Cities, Real and Ideal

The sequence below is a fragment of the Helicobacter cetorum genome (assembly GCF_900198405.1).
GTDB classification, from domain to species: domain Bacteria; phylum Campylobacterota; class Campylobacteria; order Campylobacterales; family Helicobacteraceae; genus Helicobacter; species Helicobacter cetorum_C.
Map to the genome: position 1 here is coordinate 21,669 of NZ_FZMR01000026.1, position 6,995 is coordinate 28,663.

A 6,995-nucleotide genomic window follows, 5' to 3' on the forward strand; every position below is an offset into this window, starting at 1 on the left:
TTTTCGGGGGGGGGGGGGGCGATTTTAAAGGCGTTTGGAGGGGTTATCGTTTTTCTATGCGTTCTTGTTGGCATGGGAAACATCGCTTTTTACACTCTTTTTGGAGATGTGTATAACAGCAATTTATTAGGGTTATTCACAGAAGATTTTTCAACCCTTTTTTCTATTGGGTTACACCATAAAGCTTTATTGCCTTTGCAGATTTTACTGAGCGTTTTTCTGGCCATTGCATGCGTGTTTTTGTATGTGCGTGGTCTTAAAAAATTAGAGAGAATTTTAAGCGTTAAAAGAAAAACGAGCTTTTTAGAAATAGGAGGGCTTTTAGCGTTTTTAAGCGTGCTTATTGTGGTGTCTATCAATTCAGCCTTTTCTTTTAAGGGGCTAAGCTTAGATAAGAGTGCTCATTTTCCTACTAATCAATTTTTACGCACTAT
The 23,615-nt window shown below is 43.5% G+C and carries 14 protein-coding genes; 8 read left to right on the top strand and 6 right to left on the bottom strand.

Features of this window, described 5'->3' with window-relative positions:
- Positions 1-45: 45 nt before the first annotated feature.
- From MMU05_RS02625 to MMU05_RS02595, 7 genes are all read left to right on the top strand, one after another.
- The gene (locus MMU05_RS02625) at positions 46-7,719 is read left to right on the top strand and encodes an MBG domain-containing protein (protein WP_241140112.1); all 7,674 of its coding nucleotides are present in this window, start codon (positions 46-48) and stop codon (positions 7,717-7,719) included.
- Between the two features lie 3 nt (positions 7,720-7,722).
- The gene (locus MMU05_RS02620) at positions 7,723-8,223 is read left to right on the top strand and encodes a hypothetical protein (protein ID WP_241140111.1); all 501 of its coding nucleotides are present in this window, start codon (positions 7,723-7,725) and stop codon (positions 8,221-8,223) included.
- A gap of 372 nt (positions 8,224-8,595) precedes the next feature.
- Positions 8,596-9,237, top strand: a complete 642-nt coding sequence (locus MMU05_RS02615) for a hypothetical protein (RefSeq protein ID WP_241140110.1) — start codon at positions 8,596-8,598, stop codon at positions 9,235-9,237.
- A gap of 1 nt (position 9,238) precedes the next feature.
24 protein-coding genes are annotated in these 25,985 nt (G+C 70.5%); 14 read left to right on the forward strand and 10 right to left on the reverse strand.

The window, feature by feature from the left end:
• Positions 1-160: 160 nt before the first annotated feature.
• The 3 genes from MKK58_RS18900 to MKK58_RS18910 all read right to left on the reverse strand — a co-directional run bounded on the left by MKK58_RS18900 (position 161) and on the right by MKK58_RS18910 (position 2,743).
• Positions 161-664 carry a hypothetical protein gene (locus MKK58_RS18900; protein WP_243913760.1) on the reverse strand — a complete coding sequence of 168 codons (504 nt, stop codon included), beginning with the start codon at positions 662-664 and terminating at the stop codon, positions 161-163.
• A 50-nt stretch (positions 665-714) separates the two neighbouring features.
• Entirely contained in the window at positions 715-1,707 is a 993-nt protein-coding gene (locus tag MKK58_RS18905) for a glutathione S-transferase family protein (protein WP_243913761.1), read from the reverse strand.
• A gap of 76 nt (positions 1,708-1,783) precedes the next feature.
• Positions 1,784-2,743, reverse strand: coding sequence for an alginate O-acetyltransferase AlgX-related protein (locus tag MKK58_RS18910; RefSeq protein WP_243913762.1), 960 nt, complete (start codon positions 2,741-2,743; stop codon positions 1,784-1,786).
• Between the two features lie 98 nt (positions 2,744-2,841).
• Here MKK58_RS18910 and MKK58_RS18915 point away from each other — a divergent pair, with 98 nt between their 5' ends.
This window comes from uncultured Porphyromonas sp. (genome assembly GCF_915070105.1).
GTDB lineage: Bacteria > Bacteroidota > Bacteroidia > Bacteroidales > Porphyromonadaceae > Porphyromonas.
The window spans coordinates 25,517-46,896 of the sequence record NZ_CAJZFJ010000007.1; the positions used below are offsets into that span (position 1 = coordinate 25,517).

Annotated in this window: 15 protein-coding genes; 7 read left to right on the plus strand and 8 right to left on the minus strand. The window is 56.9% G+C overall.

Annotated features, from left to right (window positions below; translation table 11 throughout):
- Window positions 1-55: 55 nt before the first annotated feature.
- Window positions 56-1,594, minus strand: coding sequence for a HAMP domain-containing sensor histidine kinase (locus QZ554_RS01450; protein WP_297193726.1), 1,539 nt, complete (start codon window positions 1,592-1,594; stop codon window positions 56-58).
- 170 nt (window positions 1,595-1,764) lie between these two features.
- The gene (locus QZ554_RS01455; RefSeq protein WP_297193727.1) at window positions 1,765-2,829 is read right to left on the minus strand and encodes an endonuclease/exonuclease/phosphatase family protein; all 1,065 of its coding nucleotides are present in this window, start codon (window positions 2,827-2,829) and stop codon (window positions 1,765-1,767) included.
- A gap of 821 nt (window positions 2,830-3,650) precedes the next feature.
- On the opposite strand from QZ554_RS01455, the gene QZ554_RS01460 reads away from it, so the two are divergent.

Cities are conspicuous among settlements because of their bulk and pace: Venice, Paris, or New York. Each is distinctive, but all share a social structure that mixes systems (families, businesses, and schools), their members, and a public regulator. Cities alter this structure in ways specific to themselves: orchestras play music too elaborate for a quartet; city densities promote collaborations unachievable in simpler towns. Cities, Real and Ideal avers with von Bertalanffy, Parsons, Simmel, and Wirth that a theory of social structure is empirically testable and confirmed. It proposes a version of social justice appropriate to this structure, thereby updating Marx’s claim that justice is realizable without the intervention of factors additional to society’s material conditions.